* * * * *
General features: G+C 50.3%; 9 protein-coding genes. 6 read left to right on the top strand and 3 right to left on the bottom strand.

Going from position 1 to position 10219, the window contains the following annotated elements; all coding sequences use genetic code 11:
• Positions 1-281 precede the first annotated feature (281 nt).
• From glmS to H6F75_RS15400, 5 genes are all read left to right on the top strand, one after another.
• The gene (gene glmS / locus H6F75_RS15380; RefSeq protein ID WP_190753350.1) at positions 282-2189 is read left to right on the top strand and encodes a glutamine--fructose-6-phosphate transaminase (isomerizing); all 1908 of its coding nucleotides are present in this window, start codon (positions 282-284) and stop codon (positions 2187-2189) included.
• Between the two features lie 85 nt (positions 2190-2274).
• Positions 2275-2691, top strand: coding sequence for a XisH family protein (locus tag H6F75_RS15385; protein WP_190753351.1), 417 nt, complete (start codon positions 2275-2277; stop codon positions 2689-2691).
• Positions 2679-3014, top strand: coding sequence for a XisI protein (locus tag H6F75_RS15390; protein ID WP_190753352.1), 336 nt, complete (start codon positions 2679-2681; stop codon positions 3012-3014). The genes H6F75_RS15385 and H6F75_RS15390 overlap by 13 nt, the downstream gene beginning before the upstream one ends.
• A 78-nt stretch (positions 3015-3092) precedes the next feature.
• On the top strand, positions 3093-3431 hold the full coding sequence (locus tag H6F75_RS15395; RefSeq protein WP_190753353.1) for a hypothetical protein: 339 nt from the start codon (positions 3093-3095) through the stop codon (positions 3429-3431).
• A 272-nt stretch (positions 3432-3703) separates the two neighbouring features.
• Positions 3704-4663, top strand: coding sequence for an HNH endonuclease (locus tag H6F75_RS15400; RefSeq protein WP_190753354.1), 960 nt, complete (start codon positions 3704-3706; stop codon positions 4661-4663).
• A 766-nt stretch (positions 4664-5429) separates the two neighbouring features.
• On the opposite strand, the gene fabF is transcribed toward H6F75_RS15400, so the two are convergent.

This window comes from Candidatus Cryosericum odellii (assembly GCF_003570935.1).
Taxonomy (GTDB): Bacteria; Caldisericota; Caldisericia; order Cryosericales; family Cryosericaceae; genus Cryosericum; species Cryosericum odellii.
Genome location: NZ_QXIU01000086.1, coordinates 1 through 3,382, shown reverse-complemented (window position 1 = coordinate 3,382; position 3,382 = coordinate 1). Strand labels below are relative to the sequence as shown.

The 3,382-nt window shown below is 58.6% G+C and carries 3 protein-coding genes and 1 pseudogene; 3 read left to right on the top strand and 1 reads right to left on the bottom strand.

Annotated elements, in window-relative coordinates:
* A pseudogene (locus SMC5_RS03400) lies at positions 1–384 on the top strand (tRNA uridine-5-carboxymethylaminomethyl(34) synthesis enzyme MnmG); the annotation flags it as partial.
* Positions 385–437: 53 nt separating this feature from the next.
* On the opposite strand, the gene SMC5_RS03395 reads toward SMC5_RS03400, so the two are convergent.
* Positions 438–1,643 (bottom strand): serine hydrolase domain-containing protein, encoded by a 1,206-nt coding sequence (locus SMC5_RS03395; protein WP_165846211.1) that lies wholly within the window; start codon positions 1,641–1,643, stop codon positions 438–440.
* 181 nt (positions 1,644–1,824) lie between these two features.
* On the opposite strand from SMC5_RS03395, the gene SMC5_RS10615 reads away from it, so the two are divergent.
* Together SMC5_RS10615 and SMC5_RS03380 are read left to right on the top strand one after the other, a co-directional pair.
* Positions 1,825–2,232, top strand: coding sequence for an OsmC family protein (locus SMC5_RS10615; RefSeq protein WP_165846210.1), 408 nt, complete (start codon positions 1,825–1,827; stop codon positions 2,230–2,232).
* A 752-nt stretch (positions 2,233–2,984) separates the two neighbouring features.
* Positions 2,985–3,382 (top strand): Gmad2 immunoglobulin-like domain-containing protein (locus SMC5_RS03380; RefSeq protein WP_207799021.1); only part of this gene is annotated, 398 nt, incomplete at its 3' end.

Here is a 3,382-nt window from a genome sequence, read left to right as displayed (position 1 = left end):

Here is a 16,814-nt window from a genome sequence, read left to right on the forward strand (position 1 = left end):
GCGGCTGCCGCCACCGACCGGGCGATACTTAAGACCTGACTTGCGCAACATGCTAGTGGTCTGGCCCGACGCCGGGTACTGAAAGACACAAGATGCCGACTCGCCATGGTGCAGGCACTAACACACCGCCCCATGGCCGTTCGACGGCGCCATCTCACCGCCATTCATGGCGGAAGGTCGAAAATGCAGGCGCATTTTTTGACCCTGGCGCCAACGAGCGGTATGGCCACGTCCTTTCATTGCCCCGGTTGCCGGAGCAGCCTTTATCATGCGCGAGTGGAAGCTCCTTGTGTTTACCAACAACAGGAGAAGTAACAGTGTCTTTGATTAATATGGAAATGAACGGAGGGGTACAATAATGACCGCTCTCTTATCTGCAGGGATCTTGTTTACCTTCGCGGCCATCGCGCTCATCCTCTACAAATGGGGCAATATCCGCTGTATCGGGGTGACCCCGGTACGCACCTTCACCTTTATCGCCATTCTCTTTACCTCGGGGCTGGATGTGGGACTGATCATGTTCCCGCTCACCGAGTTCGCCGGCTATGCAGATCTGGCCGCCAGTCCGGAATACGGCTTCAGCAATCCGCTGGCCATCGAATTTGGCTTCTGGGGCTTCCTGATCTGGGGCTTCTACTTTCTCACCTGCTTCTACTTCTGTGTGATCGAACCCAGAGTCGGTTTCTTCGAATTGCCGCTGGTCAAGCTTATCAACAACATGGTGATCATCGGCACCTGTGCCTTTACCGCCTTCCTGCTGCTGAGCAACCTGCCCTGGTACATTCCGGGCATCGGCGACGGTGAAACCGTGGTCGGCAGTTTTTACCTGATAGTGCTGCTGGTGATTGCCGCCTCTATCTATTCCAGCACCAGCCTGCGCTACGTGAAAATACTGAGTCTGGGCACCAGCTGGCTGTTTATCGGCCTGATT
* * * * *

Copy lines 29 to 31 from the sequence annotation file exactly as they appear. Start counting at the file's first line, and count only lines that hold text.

* Positions 2,985–3,382 (top strand): Gmad2 immunoglobulin-like domain-containing protein (locus SMC5_RS03380; RefSeq protein WP_207799021.1); only part of this gene is annotated, 398 nt, incomplete at its 3' end.

Here is a 3,382-nt window from a genome sequence, read left to right as displayed (position 1 = left end):

Here is a 16,814-nt window from a genome sequence, read left to right on the forward strand (position 1 = left end):